Vendig, after a lifetime of calculated ambition, has invited just about everyone he's ever known to his mansion. The reason he’s brought them there is to announce that he's dedicating the rest of his life to world peace. Has Bill Gates been watching this?
A Dutiful Daughter
After the screening, Arianné Ulmer Sipes, elegant and articulate, spoke about her father and his career at length. The initial audience questions were about Ruthless. Though Ulmer didn't write the script, she revealed that there are many things in the film that eerily mirrored his life. Like Vendig, Edgar Georg Ulmer was orphaned during the First World War and sent to Uppsala, Sweden. In the film, his early dislocation causes a split in Vendig's personality. Nothing so extreme happened to Ulmer but we do see how he'd be intrigued by the origins of the drive to succeed.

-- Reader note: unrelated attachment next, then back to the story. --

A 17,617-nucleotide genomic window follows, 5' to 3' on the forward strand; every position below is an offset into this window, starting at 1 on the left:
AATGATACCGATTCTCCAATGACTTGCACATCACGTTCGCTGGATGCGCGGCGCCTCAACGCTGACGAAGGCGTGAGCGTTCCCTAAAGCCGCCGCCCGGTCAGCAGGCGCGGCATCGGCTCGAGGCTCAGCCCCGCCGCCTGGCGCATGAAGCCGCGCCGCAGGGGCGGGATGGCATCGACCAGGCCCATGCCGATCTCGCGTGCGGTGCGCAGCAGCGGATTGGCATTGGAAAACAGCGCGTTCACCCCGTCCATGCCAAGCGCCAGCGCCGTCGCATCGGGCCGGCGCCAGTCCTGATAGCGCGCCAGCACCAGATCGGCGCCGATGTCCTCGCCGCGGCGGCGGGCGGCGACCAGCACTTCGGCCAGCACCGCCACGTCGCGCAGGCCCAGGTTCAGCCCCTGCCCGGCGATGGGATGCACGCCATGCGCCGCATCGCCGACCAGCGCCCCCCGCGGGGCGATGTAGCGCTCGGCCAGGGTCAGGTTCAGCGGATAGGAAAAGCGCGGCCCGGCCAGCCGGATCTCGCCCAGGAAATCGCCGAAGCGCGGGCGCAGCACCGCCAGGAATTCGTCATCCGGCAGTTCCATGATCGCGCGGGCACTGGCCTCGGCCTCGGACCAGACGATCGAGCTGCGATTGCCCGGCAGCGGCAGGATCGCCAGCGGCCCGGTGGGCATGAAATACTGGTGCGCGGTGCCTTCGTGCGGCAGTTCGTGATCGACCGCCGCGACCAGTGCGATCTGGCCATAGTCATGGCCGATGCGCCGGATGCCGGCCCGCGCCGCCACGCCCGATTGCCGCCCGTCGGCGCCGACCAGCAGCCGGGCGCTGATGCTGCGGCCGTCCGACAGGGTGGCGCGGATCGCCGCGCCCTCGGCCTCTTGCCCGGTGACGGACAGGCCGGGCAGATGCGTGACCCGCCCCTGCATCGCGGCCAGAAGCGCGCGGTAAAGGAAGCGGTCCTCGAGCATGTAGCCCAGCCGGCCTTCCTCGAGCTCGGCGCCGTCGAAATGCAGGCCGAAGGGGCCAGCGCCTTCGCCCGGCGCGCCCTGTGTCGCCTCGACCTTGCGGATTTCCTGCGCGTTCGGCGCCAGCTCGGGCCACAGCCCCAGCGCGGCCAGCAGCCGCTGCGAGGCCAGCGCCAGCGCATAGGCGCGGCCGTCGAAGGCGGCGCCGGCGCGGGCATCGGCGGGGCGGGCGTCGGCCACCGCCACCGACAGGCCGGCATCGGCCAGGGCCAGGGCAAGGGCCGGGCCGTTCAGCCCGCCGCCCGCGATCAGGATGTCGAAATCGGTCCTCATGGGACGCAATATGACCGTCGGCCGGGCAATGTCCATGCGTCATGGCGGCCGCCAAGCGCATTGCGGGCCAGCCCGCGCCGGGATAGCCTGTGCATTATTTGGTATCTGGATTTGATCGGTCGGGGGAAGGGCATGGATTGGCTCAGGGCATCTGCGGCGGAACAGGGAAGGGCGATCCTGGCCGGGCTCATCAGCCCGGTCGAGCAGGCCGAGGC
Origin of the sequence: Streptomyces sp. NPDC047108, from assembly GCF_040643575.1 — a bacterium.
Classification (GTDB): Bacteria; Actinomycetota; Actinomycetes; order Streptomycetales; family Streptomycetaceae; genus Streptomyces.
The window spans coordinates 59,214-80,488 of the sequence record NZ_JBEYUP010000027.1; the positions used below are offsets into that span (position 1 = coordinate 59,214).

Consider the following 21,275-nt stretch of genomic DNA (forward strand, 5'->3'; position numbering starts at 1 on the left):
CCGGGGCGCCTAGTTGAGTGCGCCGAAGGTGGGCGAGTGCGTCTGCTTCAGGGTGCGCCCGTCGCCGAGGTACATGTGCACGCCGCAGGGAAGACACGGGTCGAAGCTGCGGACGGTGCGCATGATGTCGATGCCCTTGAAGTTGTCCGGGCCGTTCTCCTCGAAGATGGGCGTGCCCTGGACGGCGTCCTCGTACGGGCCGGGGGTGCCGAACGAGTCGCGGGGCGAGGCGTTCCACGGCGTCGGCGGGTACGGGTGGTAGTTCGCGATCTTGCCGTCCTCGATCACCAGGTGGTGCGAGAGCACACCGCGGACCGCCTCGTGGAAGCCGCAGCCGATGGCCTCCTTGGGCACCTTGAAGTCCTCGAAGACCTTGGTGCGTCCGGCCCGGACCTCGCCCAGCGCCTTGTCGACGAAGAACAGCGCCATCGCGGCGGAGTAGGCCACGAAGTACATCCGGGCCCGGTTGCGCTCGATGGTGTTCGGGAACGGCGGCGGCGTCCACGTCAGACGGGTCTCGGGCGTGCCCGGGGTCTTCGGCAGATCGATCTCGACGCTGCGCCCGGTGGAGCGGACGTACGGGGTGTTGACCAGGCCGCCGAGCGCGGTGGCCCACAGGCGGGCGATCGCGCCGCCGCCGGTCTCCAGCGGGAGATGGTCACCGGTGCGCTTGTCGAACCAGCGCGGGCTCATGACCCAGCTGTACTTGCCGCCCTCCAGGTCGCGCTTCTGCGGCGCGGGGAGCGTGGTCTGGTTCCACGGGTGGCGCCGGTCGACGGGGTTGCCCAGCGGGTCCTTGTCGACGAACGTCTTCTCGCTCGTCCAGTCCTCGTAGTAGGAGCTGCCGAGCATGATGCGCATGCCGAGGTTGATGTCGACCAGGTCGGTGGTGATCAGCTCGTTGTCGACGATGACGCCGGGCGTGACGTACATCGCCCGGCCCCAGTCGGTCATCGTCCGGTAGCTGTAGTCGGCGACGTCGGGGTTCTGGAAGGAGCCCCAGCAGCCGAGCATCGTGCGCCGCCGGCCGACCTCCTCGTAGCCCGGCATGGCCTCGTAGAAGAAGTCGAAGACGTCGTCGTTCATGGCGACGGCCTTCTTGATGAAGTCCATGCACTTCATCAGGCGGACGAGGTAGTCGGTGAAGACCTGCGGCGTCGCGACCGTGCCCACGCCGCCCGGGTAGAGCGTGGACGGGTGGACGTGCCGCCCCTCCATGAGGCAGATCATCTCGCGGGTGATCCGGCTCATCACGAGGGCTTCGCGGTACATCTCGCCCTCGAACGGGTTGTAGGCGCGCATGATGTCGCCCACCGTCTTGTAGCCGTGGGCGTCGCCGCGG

Ulmer was unhappy with the way the picture was cut. In an interview with Peter Bogdanovich in Who The Devil Made It, he said that he "wanted to do a morality play--a Jesuitic morality film...But they fought me every step." This was the time when Senator Joseph McCarthy was coming to ascendance, and when HUAC was riding high. Alvah Bessie, one of the Hollywood Ten, worked on the screenplay. Cipes noted that "the distributors were afraid the film was too anti-capitalist."
She then talked about the beginnings of Ulmer's career. He’d been educated in Vienna at the Burgtheater and the Academy of Arts and Sciences. At sixteen, he was employed by the Decla film company (later part of UFA), designing sets for The Cabinet of Dr. Caligari. In 1919, he began an apprenticeship with Max Reinhardt's Josephstaedter, as an actor and set designer. He was also an assistant to F. W. Murnau on The Last Laugh, Sunrise and Tabu. In Berlin, he co-directed and produced People on Sunday (1929).